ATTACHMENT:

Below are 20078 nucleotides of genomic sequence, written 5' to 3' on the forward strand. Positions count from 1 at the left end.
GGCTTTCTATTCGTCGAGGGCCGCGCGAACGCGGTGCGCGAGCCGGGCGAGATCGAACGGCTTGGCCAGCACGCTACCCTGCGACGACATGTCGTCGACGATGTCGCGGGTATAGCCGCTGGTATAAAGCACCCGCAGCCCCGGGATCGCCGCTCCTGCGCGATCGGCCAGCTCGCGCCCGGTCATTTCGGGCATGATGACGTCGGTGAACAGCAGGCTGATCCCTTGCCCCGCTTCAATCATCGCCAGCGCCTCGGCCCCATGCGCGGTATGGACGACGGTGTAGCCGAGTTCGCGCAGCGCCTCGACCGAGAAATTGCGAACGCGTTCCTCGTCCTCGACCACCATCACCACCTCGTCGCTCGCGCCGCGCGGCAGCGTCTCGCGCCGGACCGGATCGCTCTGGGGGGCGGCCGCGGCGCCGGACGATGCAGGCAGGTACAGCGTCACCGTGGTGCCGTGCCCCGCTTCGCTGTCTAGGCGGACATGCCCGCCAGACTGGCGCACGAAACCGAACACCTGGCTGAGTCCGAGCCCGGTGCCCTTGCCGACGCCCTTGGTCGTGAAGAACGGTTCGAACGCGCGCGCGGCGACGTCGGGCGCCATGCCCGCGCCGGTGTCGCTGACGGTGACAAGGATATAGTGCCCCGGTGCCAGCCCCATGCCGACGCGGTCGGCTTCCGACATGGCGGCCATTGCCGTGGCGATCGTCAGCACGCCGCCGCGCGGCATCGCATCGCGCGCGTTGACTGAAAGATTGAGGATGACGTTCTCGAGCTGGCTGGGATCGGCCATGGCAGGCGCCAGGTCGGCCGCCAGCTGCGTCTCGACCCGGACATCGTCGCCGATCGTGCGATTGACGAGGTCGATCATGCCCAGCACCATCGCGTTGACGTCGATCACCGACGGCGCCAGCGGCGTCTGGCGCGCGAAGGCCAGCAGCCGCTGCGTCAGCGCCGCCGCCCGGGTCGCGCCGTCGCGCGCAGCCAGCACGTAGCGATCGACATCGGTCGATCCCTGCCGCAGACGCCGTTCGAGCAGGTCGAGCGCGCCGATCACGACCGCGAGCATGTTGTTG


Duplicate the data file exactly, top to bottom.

Below are 20078 nucleotides of genomic sequence, written 5' to 3' on the forward strand. Positions count from 1 at the left end.
GGCTTTCTATTCGTCGAGGGCCGCGCGAACGCGGTGCGCGAGCCGGGCGAGATCGAACGGCTTGGCCAGCACGCTACCCTGCGACGACATGTCGTCGACGATGTCGCGGGTATAGCCGCTGGTATAAAGCACCCGCAGCCCCGGGATCGCCGCTCCTGCGCGATCGGCCAGCTCGCGCCCGGTCATTTCGGGCATGATGACGTCGGTGAACAGCAGGCTGATCCCTTGCCCCGCTTCAATCATCGCCAGCGCCTCGGCCCCATGCGCGGTATGGACGACGGTGTAGCCGAGTTCGCGCAGCGCCTCGACCGAGAAATTGCGAACGCGTTCCTCGTCCTCGACCACCATCACCACCTCGTCGCTCGCGCCGCGCGGCAGCGTCTCGCGCCGGACCGGATCGCTCTGGGGGGCGGCCGCGGCGCCGGACGATGCAGGCAGGTACAGCGTCACCGTGGTGCCGTGCCCCGCTTCGCTGTCTAGGCGGACATGCCCGCCAGACTGGCGCACGAAACCGAACACCTGGCTGAGTCCGAGCCCGGTGCCCTTGCCGACGCCCTTGGTCGTGAAGAACGGTTCGAACGCGCGCGCGGCGACGTCGGGCGCCATGCCCGCGCCGGTGTCGCTGACGGTGACAAGGATATAGTGCCCCGGTGCCAGCCCCATGCCGACGCGGTCGGCTTCCGACATGGCGGCCATTGCCGTGGCGATCGTCAGCACGCCGCCGCGCGGCATCGCATCGCGCGCGTTGACTGAAAGATTGAGGATGACGTTCTCGAGCTGGCTGGGATCGGCCATGGCAGGCGCCAGGTCGGCCGCCAGCTGCGTCTCGACCCGGACATCGTCGCCGATCGTGCGATTGACGAGGTCGATCATGCCCAGCACCATCGCGTTGACGTCGATCACCGACGGCGCCAGCGGCGTCTGGCGCGCGAAGGCCAGCAGCCGCTGCGTCAGCGCCGCCGCCCGGGTCGCGCCGTCGCGCGCAGCCAGCACGTAGCGATCGACATCGGTCGATCCCTGCCGCAGACGCCGTTCGAGCAGGTCGAGCGCGCCGATCACGACCGCGAGCATGTTGTTG